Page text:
CHARLESTON, SC - Southpaw pitcher Ian Clarkin has found continued success since his move up from the…
Clarkin Impressive Early
Although Clarkin is a newcomer to the team, pitching coach Carlos Chantres is already impressed by his maturity and command on the mound.
"I saw him throw a couple innings in Spring Training," Chantres said. "The way that he handled himself on the mound [impressed me]. He's a nineteen year old kid coming up to this level, his poise, and his demeanor on the mound is excellent."
The nineteen-year-old San Diego native missed most of last season due to injury. He has not let that slow him down, though.
"It's good to be back out there," Clarkin said. "You know, last year I was sidelined with an ankle injury. It just got me thinking I really want to be here, this is what I want to do, and just to be back out there is just a blessing. It's good to be out there.
"[I am] just working on keeping the ball down. Hitters have a tough time with the fastball down and located. That's what I was really working on, arm slot, keeping it consistent and keeping the ball down.
Clarkin's consistent outstanding performances have already set him apart in Charleston. Carlos Chantres did not have much in mind for Clarkin to improve on for his next start, which comes Wednesday night.
"Obviously right now he's throwing the ball good," Chantres said. "I like the way he pitches. He attacks the hitters and throws any pitch at any count. For him, just keep doing what he's doing now. There's nothing I would change or add.
"[I want to see] the same thing I saw the first two outings; keep throwing strikes down in the zone and mixing the pitches.
"[He has to] stay healthy, make sure he goes out there every five days. Fastball command, and throw all his pitches for strikes, and keep them down basically."
Of course, Clarkin, who has been very effective but feels he can be even better, always has in mind his list of things to improve for himself.
"[I'm working on] fastball location and spotting up with a little bit more command with all of my pitches," he said. "That was the only thing that my problem has been.
"I feel like that will come here in the next few starts. It just feels like one of those days when you don't have your best stuff, so I can't wait for that start when I have my best stuff.
"I still haven't felt like I've had my best stuff in those starts, like I just competed both starts. It has been keeping the fastball down, keeping all my pitches down.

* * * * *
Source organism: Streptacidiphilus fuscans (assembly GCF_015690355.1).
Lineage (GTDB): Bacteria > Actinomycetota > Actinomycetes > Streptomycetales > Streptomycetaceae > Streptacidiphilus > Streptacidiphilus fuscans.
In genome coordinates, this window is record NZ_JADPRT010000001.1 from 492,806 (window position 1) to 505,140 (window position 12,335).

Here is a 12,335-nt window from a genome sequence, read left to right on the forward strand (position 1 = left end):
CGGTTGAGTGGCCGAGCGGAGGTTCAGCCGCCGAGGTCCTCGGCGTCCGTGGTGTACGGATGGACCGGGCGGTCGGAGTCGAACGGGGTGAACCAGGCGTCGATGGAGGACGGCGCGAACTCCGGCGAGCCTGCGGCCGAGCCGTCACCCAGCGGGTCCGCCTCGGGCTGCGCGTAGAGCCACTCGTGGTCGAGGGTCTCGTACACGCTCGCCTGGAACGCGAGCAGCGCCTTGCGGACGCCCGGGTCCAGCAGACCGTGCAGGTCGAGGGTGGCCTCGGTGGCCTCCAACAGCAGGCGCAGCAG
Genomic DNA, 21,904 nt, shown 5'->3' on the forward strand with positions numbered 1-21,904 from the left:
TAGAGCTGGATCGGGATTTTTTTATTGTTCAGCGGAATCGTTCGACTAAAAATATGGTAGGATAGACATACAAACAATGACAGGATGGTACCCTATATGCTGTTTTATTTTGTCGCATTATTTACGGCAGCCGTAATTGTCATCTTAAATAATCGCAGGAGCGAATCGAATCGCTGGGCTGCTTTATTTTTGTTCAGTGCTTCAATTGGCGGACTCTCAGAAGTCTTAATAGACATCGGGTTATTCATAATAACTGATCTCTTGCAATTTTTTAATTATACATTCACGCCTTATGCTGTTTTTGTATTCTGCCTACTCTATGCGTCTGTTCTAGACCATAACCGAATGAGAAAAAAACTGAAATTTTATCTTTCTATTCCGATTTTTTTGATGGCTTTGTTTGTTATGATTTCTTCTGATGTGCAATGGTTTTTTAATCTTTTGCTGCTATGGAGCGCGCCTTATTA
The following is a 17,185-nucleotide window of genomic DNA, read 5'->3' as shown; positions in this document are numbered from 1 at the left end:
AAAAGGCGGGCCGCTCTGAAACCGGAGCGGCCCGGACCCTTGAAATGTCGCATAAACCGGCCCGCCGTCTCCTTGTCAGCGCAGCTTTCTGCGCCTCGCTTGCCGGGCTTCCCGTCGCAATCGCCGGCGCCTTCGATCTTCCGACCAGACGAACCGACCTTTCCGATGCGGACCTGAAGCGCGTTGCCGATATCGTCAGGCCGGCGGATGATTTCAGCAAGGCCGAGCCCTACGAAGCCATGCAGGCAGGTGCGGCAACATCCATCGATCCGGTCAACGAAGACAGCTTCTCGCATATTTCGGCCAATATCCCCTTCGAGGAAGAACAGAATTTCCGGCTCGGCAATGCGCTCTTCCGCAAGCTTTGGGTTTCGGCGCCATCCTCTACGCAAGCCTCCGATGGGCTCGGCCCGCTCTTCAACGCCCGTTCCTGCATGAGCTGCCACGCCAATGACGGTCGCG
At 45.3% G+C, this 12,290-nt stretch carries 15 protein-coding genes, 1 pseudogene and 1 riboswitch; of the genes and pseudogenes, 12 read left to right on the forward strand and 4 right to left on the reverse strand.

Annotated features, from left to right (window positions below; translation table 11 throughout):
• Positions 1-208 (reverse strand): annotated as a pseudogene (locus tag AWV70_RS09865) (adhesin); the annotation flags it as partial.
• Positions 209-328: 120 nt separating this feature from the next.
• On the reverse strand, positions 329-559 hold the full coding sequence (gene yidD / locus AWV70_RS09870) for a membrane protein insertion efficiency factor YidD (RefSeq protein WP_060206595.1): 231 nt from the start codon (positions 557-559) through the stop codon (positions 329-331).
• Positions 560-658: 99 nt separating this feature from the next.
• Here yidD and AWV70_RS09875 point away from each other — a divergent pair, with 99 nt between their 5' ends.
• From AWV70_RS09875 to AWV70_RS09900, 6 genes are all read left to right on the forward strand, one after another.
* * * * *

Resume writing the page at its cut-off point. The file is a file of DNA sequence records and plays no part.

"Some pitches, I feel like a couple of them have been a little erratic. But just keeping all my down has been successful. Success comes from keeping the ball down.
"[I consider] my curveball to be my out-pitch. It just depends on the situation. If I'm looking for a strikeout depending on how the hitter is reacting, it will be the curveball.
"If the guy is swinging over, he's connected with the fastball, and I've already thrown him a changeup, I'll come back with the changeup. Really any of the above, it just depends on what the hitter reacts to, what he looks like he's doing wrong."
As inexperienced as he may be, Clarkin obviously has a lot of knowledge about the game and strives to better himself every outing. His maturity and poise, both on and off the mound, are surprising for his young age. His has noticed some differences between the players in the Gulf Coast League compared to the players in the Sally League.
"The players are a big difference," he said. "They're more patient. Down in the GCL they're just swinging away, you know, at anything they can hit.
"Here they're looking for a good pitch to hit and that's the thing as a pitcher; you're not trying to make any of those mistakes or trying to give them a good pitch to hit. You're never trying to give them a good pitch."
While these first few weeks are proving to be a learning experience for Clarkin, he has kept good spirits and an even keel throughout, and he's just excited to be in the long-season leagues.
"It's been going great. I'm enjoying it here. I've got my great teammates and great fans here in Charleston. It's been a lot of fun coming from the GCL from where you have no fans to here where you have 6,000 plus," Clarkin concluded.
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